(HealthDay News) -- When blood sugar levels get too low, especially among diabetics, it can lead to dangerous symptoms including confusion, fainting and clumsiness.
The National Diabetes Information Clearinghouse offers these suggestions to help prevent low blood sugar:
- Always take medications as directed by your doctor. Ask your doctor which medications can contribute to low blood sugar.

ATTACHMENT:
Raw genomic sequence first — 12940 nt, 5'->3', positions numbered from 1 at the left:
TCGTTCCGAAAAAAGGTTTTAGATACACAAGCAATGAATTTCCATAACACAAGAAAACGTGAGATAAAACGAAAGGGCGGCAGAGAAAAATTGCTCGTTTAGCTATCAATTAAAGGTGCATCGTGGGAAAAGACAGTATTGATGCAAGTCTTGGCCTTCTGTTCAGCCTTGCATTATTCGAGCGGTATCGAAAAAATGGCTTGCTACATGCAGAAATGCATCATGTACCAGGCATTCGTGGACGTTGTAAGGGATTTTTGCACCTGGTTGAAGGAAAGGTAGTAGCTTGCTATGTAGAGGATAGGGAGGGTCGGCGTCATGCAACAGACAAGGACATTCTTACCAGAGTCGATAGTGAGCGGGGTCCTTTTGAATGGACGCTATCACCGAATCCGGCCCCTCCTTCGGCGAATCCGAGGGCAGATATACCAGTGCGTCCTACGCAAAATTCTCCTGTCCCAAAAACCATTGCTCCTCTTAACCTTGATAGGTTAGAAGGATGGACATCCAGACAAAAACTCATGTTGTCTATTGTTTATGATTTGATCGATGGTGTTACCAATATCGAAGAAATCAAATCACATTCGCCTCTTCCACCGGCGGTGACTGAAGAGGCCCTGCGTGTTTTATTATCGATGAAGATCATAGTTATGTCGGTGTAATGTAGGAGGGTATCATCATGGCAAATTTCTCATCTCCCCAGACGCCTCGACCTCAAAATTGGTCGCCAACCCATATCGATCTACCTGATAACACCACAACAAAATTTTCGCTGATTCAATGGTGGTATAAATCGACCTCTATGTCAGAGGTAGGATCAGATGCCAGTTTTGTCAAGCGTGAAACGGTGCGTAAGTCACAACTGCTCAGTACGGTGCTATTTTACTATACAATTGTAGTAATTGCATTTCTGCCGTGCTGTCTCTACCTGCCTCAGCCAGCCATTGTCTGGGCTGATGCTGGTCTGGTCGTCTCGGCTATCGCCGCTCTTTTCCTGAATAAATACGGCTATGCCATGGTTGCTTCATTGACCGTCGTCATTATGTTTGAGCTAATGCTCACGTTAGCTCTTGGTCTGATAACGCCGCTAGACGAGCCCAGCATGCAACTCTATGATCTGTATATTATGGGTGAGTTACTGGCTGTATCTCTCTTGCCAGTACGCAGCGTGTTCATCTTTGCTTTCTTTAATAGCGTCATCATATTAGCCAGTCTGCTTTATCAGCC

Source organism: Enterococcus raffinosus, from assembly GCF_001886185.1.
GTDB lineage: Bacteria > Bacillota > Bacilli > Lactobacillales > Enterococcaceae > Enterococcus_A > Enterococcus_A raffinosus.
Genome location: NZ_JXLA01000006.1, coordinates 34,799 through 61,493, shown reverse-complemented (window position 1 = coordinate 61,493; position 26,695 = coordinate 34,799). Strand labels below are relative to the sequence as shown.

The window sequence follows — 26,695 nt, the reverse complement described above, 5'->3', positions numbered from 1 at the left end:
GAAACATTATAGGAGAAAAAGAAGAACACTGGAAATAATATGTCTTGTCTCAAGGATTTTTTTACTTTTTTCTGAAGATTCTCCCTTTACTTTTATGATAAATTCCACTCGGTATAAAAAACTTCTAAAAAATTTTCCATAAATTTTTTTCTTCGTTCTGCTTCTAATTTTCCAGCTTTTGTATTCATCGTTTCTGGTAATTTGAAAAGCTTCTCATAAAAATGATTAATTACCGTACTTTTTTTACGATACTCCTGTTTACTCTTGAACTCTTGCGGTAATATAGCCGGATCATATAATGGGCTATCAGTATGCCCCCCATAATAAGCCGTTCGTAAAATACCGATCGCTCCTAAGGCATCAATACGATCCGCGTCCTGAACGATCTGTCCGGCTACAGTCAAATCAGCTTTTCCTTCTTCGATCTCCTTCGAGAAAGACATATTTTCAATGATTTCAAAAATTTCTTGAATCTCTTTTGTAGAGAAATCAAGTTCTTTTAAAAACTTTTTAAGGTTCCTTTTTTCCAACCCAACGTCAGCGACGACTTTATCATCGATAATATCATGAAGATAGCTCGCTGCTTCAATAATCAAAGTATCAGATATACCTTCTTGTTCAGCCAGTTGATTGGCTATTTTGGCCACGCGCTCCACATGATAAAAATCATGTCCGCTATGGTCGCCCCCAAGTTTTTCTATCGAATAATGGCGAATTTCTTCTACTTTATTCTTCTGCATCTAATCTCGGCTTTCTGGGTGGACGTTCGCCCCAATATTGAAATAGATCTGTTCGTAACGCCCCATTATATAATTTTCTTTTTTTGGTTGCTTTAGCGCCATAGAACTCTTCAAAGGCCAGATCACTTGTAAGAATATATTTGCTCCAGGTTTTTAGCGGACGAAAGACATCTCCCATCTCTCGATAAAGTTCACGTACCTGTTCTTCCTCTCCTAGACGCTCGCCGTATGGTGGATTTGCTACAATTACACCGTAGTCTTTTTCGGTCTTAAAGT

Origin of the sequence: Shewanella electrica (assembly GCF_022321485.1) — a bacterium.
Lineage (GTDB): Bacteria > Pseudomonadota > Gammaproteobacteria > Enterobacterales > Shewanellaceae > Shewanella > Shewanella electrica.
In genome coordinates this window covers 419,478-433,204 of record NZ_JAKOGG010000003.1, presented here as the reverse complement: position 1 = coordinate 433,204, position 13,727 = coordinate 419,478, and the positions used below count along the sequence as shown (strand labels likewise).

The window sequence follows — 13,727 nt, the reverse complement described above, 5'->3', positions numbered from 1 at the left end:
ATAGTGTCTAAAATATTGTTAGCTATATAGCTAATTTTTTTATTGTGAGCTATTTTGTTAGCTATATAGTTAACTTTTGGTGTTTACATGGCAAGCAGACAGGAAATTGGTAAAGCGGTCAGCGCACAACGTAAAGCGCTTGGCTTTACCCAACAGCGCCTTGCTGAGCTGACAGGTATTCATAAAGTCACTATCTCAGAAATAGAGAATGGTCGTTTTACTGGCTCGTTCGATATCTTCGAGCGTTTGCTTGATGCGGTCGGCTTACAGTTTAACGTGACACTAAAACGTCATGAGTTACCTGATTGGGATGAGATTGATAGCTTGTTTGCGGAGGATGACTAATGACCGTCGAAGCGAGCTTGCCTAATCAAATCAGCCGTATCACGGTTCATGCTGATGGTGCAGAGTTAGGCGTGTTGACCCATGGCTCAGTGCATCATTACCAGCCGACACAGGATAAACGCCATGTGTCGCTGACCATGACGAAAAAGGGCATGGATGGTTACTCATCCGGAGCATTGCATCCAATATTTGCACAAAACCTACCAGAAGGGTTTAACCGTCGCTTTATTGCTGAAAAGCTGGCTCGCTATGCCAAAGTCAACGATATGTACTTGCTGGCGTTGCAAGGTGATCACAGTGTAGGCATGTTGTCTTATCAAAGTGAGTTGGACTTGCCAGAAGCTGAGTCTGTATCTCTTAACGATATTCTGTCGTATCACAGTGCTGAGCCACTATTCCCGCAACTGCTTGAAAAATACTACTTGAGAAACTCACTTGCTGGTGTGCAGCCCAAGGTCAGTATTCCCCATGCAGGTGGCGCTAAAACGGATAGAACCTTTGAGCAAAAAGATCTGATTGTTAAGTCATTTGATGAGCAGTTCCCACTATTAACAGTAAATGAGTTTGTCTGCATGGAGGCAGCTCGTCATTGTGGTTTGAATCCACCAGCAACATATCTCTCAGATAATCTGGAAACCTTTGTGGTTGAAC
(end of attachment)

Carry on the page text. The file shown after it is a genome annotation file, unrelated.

- Never skip meals or snacks, and make sure you eat enough at each meal.
- Daily exercise is good, but take care to watch your blood sugar by checking it frequently before and after. Make adjustments to your medications before exercise.
- Alcohol can contribute to low blood sugar, so talk to your doctor about how you can drink safely. Sometimes, alcohol may be acceptable if taken with food.